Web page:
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Richard de Wiche. So called from a village in Worcestershire, the place of his birth; a pious scholar, and exemplary divine. He studied at Oxford, Paris, and Bononia, where he became professor of the Canon Law. On his return to England, he was.consecrated to the bishoprick of Chichester, A.D. 1245, by the influence of the archbishop, in opposition to the wish of the king. He is celebrated, ablurdly, for his miracles; but seems to have really deserved commendation for his zeal and example. He died April 3d, 1253, and was canonized by Urban IV. 1262.

+ St. Ambrose was born A. D. 340. Shortly after his birth a swarm of bees is said to have settled on his cradle, an omen of his future eloquence. His father was Prætorian Prefect of Gaul, with whom Ambrose received his education. On the decease of his father he attended his mother to Rome, and after studying and practising the civil law, he was promoted to the dignity of governor of Milan, and its surrounding jurisdiction. It was here that the omen at his birth received its confirmation; for considerable oppo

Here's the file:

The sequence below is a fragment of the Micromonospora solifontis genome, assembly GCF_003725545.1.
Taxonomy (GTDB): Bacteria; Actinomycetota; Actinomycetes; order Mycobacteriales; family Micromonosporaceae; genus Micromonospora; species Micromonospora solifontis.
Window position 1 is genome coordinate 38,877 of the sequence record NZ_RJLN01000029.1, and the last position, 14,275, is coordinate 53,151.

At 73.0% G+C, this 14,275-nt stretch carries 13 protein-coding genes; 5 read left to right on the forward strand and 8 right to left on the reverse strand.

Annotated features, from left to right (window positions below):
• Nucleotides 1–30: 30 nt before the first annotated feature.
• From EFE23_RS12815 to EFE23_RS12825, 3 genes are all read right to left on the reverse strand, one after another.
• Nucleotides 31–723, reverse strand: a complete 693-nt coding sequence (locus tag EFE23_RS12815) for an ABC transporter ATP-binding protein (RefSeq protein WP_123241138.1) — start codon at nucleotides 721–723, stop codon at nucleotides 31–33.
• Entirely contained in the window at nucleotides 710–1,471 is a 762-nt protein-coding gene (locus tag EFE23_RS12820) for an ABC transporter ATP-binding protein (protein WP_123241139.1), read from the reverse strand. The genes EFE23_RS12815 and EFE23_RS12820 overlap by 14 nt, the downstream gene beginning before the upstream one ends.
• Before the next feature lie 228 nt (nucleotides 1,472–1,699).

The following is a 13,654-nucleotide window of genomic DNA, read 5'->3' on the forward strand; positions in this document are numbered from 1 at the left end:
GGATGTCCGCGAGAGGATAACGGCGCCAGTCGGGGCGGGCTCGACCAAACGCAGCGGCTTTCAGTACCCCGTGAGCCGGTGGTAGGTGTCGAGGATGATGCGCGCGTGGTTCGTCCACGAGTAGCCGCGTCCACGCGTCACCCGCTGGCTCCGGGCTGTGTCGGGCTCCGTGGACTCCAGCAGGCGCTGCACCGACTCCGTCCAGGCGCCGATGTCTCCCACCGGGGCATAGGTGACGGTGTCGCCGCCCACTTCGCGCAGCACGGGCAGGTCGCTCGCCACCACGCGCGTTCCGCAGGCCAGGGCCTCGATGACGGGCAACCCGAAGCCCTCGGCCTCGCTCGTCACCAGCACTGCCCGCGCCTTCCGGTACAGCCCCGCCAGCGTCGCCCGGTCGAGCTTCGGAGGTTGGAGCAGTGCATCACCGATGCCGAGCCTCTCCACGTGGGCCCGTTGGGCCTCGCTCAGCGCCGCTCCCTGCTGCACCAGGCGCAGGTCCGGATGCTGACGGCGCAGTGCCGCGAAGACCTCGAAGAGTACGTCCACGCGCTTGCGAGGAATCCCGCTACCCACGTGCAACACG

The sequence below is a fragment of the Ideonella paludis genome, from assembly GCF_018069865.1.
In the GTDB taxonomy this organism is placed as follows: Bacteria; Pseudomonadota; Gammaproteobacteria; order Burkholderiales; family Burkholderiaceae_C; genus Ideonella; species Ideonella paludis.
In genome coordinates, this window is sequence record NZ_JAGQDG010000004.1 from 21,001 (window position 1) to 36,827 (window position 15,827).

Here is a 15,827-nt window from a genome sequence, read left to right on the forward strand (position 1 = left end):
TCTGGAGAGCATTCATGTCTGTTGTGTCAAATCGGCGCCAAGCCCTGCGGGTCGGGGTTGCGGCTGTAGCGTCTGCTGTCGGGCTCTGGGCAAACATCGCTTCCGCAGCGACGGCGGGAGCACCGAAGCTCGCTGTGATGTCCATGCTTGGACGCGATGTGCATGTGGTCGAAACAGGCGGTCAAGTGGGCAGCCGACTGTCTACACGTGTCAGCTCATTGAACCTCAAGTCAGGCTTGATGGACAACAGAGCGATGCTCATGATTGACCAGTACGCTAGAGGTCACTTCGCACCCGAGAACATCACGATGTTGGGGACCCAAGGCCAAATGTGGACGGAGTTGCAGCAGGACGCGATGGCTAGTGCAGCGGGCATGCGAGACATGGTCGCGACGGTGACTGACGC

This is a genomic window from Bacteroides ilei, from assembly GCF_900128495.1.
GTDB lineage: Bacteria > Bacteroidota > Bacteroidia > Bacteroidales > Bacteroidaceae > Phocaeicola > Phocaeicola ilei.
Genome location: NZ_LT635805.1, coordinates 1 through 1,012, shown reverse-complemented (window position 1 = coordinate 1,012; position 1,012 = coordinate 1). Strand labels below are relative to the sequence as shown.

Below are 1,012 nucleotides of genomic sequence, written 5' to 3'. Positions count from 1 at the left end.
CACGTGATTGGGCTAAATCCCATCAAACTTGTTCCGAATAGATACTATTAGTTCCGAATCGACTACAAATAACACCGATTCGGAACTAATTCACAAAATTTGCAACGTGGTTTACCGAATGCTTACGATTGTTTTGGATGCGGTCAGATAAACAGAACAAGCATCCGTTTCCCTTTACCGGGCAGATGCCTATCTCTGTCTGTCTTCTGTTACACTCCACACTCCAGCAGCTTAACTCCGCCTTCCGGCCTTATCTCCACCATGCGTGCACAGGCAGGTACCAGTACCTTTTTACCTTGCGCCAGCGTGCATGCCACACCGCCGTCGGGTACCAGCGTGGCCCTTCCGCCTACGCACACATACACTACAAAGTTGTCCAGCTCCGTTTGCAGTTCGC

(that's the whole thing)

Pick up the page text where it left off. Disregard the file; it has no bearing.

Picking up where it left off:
sition and disturbance being excited in the city by different competitors . for the bilhoprick of Milan, vacant by the death of Auxentius, St. Ambrose

exhorted the citizens to quiet and order with so bewitching an eloquence as occafioned them unanimously to request he would fill the vacant fee. He had the honour of converting St. Austia to Christianity. He died

A.D. 396.